Klondike Gold Rush: An American Story
It is easy to try to tease a moral lesson from the lust for gold that drove tens of thousands of men and women to risk their lives to get to the Klondike one hundred and twenty years ago. It is a tale of greed and adventure that deserves a second look.
When a million dollars’ worth of Klondike gold arrived in Seattle in July 1897, the news of the discovery spread like wildfire. It charmed the imaginations of the dispossessed, the unemployed and the dreamers who sparked a stampede to Skagway, Alaska, where the hardy would trek over hundreds of mountainous miles to the Yukon.
People borrowed money or relatives pooled their few resources to sponsor a family member on the journey and within days dozens of ships sailed from San Francisco and Seattle overflowing with men and women. The first ship arrived in Skagway just 12 days after newspapers spread the word about the gold.
In the following weeks, dozens of ships sailed from Seattle and San Francisco to Dyea, the village next to Skagway. Each one carried a cargo of the hopeful and the desperate.
On arrival, these men and women got their first glimpse of the difficult odds they faced in the race to claim their Klondike gold.
Scammers, entrepreneurs and skilled crafts people came with the prospectors, each planning to make some fast money from the gold-rushers who flooded the town.
For the hopeful thousands who arrived in the summer of 1897, the cost of their adventure kept rising. Passengers had to pay just to get their supplies to shore. Eventually, each person had to prove they had a year’s provision of food (figured at 3 pounds per person per day) before Canada would allow them to cross into the Yukon.
Merchants charged top dollar in Skagway and Dyea for these supplies. Stampeders could try to buy a horse, get a dog team or hire a packer if they had the money. Otherwise they had to haul the massive amounts of goods on their backs more than 600 miles to the Klondike.
Here’s how one San Francisco woman described the journey with her husband:
“People are simply crazy to get over (the mountain pass) and are trying everywhere to get men. I walked six miles by myself, and forded the river three times to the top of my long rubber boots, and by good luck I secured ten Indians to pack for 17 cents a pound…Deliver me from ever crossing the pass again. When we get our gold we will come out by the Yukon. Strong men all along the trail are sick and turning back. Half the people will not get over, as it costs lots of money and you have to work like the ‘devil’ besides.” Mrs. Frank Fancher’s letter, San Francisco Chronicle, August 31, 1897
The packers, boarding house operators, saloon keepers and cooks made a healthy income providing services to the gold-rushers. The Canadians saw as many as 100,000 people flooding into their country and local leaders salivated at the prospect of an economic boom brought by thousands of settlers.
Around the world, gold rush fever caught the imagination of people like Lillian Lemmon, a stenographer from Chicago, who organized a Klondike Gold Club of 300 women who planned to go the Yukon in the spring of 1898.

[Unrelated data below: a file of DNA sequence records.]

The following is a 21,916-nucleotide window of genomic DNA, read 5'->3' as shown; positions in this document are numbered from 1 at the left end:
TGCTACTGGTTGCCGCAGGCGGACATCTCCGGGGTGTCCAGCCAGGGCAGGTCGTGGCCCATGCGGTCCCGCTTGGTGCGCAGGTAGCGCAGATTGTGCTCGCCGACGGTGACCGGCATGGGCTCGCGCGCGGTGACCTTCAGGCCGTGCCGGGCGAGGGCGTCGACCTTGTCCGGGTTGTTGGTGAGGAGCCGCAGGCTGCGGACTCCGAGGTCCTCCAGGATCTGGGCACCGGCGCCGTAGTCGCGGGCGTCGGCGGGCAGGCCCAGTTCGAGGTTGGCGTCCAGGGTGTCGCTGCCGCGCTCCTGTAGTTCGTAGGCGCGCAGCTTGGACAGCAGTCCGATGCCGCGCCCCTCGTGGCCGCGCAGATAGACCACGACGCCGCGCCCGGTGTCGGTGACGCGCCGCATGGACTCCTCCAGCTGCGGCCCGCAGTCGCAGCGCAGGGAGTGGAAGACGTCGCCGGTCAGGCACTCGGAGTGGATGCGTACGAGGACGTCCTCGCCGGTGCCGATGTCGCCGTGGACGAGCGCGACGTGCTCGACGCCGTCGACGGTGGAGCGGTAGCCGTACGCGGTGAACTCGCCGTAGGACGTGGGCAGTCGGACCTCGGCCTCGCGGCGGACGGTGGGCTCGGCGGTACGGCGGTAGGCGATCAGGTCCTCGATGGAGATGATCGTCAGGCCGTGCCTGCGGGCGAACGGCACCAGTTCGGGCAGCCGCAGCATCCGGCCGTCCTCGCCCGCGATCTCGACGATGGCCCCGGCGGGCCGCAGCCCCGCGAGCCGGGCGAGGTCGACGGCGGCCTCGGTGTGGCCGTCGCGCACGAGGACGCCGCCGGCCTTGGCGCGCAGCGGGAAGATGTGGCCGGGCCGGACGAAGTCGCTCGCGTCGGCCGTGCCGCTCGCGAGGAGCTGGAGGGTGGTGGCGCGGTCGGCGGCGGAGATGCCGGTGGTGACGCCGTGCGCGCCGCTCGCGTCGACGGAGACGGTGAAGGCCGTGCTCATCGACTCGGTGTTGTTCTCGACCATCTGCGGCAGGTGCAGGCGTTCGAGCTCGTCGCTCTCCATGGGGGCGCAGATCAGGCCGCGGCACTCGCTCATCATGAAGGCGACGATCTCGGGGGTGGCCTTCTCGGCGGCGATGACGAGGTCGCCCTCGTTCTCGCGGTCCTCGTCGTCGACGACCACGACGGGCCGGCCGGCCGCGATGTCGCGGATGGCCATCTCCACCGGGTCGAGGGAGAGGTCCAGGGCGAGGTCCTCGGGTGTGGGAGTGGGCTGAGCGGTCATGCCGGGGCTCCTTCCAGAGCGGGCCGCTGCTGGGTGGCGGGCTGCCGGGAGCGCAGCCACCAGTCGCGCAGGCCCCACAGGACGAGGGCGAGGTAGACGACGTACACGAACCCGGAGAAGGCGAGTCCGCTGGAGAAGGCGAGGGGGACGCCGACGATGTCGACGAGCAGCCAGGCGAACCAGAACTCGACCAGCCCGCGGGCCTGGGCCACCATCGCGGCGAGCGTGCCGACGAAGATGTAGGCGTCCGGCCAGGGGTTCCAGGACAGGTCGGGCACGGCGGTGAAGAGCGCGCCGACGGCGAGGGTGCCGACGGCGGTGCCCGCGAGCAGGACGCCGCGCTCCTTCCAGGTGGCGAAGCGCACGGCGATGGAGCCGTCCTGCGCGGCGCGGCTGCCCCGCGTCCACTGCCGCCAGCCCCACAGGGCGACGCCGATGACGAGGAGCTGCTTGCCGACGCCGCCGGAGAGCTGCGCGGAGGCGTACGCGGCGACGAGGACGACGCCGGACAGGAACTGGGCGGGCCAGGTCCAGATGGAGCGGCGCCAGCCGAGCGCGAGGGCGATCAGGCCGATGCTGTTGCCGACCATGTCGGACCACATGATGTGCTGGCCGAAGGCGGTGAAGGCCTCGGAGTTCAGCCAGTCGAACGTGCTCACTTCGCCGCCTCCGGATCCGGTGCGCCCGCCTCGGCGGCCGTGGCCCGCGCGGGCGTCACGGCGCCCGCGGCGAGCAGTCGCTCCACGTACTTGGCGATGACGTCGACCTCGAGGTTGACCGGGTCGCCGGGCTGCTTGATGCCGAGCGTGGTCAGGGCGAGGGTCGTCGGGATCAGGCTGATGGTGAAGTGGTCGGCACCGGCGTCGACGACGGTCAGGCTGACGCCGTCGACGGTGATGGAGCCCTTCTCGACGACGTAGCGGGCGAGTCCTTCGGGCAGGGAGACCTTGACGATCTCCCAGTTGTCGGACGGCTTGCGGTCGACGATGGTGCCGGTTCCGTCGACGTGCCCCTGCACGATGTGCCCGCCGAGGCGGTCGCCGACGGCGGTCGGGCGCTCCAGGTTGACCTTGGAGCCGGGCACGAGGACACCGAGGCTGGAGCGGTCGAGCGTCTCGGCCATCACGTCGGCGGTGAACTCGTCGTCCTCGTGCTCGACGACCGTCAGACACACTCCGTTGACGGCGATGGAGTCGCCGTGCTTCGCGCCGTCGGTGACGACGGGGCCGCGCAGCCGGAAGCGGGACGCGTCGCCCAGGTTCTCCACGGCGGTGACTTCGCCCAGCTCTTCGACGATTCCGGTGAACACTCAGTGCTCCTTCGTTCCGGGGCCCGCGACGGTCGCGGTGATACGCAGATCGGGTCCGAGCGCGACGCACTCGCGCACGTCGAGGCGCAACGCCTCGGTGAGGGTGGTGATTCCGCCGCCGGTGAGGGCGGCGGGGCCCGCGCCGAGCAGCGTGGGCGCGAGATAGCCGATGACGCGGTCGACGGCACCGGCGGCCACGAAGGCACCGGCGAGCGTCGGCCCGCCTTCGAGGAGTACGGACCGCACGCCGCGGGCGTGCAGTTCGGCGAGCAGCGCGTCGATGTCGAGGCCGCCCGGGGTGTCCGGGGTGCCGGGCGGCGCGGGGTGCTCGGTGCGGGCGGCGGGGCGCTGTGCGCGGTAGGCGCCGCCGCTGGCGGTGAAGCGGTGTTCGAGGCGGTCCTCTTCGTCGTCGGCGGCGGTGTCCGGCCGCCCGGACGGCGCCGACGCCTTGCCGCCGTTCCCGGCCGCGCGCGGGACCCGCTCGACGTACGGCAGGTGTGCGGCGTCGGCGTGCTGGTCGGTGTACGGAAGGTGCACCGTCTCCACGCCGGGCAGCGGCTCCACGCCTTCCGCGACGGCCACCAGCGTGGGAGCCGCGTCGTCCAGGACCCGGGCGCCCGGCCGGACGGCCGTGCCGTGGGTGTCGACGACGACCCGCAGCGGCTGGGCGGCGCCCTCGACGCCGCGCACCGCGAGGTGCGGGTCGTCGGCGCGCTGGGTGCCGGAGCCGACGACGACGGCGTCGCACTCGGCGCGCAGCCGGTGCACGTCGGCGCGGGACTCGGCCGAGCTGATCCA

Miss Lemmon decided she wanted to build a dredge and search for gold herself. Her enthusiams attracted club members that included two doctors, nurses, barbers, cooks, laundresses, seamstresses and domestics, as well as actresses and singers who would form a theater group. Miss Lemmon planned to bring a printing press to the Yukon and publish a weekly paper there. The Chicago Tribune sketched an outfit that Lemmon designed for the cold Yukon.
History remains silent about the fate of Miss Lemmon’s expedition. She is registered as a guest in a Seattle hotel in May of 1898 but whether her gold club made it to the Yukon is unknown.
Even when news started trickling out of the Yukon that claims had been made for all the gold veins and the supply was dwindling, people did not stop coming to town. Some did not believe that the gold was drying up, suspicious that it was a ploy to keep competitors away and blinded by their desperation for a piece of gold.
For the next couple of years, people kept coming and their miseries multiplied as they went. Finally a gold strike in Nome, Alaska, convinced the hapless prospectors to move on.
One hundred and twenty years later, in the small town of Skagway, Alaska, the travails of the gold-rushers are remembered at a re-constructed main street lined with false Western fronts, bar rooms and souvenir stores.
Three cruise ships a day bring hundreds of visitors to Skagway where they can take a ride up the pass on the railway that was built after the height of the stampede.
The National Park Service has a visitor’s center and offers lively ranger talks about the gold rush era, telling stories like that of career criminal Soapy Smith who fleeced unsuspecting stampeders until he finally was shot and killed.
Across the way, on the ruins of the former town of Dyea, the park service has etched out a street grid and preserved the remnants of an old cemetery. Most of the reconstructed graves honor the victims of an April 1898 avalanche that killed dozens of trekkers on the Chilkoot Pass.